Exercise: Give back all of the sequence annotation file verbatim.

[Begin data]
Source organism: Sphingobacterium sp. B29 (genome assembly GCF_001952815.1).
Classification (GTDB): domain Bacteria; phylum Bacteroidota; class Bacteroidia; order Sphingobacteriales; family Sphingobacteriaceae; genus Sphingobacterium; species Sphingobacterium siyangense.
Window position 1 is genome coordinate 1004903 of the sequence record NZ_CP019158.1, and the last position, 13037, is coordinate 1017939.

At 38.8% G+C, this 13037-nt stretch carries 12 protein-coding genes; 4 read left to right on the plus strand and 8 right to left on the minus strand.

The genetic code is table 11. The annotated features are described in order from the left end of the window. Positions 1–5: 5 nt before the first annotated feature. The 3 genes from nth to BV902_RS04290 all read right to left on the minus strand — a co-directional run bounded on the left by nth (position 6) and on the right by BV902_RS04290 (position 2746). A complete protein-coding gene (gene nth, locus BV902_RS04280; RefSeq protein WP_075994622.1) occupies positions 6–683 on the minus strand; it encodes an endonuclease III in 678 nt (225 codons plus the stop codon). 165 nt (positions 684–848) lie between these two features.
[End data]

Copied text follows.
Source organism: Sphingobacterium sp. B29 (genome assembly GCF_001952815.1).
Classification (GTDB): domain Bacteria; phylum Bacteroidota; class Bacteroidia; order Sphingobacteriales; family Sphingobacteriaceae; genus Sphingobacterium; species Sphingobacterium siyangense.
Window position 1 is genome coordinate 1004903 of the sequence record NZ_CP019158.1, and the last position, 13037, is coordinate 1017939.

At 38.8% G+C, this 13037-nt stretch carries 12 protein-coding genes; 4 read left to right on the plus strand and 8 right to left on the minus strand.

The genetic code is table 11. The annotated features are described in order from the left end of the window. Positions 1–5: 5 nt before the first annotated feature. The 3 genes from nth to BV902_RS04290 all read right to left on the minus strand — a co-directional run bounded on the left by nth (position 6) and on the right by BV902_RS04290 (position 2746). A complete protein-coding gene (gene nth, locus BV902_RS04280; RefSeq protein WP_075994622.1) occupies positions 6–683 on the minus strand; it encodes an endonuclease III in 678 nt (225 codons plus the stop codon). 165 nt (positions 684–848) lie between these two features.